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Up, Up and Away

My wife and I have talked about doing a hot air balloon ride for years. I’m not the adventure-seeking type and am not a big fan of heights, but she is. I will never be jumping out of airplanes with her, but this felt like something I could handle. We also knew we wanted to try to see another solar eclipse after our last incredible experience in 2017. So when I noticed that there was a solar eclipse crossing Albuquerque this year, the same weekend they were holding their annual Balloon Fiesta (the largest in the world!), I knew we had to be there!

While attending the fiesta and seeing the eclipse would be incredible, we also decided to take advantage of the opportunity to book a ride. Only one company is allowed to offer rides during the fiesta, so we booked our flight for the Sunday morning “mass ascension,” when over 500 balloons all take off simultaneously. The entire weekend turned into an absolutely incredible experience, and it’s one none of us will ever forget. Reflecting on the trip, I realize how the lessons learned from this experience also apply to your finances. Here are a few of those lessons.

Focus On What You Can Control - A hot air balloon ride is the epitome of giving up control. While the pilot can control the vertical direction by how much heat he fires into the balloon, there is no directional steering. The balloon will fly in whichever direction the wind is blowing. 

This is the reason Albuquerque is so popular for hot-air ballooning. There is something called the “Albuquerque Box,” a weather phenomenon where the low-level winds are out of the north, but at higher levels, the winds can shift southerly. This allows balloon pilots to start out flying south, then increase the altitude to return to the north and land in the same spot they started!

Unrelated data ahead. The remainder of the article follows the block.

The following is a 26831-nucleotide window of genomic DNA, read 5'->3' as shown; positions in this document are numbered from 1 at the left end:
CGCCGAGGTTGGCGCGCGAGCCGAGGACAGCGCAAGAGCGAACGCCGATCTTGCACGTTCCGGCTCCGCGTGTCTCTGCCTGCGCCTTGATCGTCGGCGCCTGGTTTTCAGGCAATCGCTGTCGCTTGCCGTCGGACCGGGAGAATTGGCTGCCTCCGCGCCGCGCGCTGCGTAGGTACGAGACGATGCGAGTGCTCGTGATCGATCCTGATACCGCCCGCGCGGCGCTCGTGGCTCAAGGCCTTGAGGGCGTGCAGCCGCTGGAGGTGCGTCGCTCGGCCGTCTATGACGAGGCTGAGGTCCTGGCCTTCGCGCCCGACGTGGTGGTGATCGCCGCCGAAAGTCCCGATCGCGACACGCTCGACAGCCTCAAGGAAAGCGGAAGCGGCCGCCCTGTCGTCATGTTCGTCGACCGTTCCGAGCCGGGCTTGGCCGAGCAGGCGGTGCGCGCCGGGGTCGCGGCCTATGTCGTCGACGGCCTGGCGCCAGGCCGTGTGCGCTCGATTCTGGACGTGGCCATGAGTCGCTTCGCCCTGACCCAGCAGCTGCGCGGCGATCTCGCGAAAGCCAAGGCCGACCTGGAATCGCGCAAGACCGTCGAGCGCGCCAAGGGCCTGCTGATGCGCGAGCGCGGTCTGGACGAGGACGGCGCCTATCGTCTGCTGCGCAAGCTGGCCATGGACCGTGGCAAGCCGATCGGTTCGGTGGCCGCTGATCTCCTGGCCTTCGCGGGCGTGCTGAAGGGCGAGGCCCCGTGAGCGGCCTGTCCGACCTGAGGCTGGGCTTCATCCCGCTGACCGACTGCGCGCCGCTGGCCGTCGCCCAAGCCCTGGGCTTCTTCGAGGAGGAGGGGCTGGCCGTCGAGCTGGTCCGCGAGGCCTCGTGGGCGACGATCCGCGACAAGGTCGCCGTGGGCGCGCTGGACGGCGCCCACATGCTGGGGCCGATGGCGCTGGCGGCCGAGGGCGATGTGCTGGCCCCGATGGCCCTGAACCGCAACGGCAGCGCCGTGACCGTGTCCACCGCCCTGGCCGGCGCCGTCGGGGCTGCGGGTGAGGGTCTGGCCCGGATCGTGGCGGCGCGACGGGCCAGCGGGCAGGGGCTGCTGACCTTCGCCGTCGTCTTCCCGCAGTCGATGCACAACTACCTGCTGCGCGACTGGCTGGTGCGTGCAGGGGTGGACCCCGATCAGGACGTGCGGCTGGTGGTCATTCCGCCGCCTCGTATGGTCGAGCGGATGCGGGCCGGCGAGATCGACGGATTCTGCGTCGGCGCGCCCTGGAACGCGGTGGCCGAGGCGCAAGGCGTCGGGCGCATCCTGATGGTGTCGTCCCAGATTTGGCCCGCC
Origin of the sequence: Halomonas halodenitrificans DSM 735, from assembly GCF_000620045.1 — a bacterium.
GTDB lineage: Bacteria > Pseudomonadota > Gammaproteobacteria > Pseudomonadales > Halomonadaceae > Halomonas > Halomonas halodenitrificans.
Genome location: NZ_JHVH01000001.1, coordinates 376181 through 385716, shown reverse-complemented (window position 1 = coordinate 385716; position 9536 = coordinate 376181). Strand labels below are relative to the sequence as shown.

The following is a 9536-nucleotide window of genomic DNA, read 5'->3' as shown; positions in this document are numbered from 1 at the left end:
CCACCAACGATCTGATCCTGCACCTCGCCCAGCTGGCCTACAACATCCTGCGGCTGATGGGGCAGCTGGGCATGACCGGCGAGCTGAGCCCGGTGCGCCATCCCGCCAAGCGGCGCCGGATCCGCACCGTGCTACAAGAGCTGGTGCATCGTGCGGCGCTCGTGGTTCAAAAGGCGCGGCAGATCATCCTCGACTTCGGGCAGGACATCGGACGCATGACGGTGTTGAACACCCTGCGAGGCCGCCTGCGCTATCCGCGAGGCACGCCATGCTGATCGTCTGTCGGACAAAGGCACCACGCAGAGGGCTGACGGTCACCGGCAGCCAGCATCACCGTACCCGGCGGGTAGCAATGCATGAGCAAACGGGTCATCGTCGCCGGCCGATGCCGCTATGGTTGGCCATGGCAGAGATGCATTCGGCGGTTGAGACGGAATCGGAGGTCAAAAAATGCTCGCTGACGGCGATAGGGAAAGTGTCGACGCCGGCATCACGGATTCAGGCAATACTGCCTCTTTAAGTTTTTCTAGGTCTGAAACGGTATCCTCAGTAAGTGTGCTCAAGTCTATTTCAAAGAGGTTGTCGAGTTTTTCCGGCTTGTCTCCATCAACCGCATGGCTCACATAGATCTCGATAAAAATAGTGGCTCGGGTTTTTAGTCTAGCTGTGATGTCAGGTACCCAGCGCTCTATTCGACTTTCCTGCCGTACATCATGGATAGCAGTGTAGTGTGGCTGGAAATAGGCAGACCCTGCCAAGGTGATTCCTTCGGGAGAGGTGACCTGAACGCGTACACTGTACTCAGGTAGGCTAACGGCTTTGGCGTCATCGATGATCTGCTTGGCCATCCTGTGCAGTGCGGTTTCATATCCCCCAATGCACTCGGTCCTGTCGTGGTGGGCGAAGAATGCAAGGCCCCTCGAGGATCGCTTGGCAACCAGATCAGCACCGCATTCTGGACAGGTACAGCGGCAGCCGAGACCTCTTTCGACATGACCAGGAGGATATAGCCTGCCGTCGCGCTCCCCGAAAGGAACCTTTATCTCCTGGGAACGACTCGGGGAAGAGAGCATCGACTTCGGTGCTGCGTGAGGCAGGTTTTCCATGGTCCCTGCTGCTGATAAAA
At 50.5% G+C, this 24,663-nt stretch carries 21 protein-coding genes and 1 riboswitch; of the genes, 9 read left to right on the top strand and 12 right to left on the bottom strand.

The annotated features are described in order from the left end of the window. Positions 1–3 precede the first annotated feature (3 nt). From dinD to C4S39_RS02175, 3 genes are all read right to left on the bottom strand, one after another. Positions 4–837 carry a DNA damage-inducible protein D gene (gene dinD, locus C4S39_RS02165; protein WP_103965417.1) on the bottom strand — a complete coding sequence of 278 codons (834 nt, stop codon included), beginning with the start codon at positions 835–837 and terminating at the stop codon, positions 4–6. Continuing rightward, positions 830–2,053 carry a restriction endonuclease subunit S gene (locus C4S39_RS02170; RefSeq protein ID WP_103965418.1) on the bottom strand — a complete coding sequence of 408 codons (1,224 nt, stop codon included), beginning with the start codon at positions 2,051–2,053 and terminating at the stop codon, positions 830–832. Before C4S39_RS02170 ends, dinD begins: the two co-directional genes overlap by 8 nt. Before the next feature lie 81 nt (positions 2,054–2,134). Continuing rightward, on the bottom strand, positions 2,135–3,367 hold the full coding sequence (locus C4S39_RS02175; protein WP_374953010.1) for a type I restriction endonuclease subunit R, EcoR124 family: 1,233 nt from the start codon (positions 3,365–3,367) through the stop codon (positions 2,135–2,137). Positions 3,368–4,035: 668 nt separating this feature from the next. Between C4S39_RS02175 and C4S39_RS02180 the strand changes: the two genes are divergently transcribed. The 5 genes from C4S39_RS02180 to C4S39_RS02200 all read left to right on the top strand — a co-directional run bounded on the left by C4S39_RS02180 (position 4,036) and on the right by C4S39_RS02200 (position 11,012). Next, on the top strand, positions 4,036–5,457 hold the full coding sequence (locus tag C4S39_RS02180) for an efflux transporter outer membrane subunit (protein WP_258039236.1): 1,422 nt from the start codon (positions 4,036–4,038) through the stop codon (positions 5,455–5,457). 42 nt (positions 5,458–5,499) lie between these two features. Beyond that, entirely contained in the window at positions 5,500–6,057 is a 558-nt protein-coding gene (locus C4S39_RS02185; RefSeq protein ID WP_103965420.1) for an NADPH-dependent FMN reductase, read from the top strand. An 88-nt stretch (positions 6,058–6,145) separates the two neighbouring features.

Balloon pilots know that they are at the mercy of the winds, so they need to focus on what they can control: their altitude. Just as these pilots can’t control the winds, you can’t control what happens in the investment markets. Everyone wants to know where the markets will go next, but they are just as unpredictable as the wind. Rather than predicting what will happen next, it’s much better to focus on what you can control, like keeping your savings rate high, keeping your portfolio well diversified, and minimizing your taxes and fees.

Have a Plan But Be Flexible - Every morning during the fiesta, the pilots would gather together early in the morning to review the day’s weather report. They’d have to cancel that morning’s launch if the wind is too strong. We knew there was a risk we might not get to fly, and unfortunately, Sunday morning turned out to be the windiest day of our trip. Luckily, we had included an extra day in our trip so we could rebook our flight for the following morning. We didn’t get to fly during the mass ascension, but that didn’t diminish the experience.

Our pilot had a flight plan that included following the box and trying to land back where we started. Unfortunately, the wind took us slightly to the east, so we couldn’t quite get back to the takeoff spot when we tried to come in for a landing. The pilot adjusted and found a parking lot where we could land instead.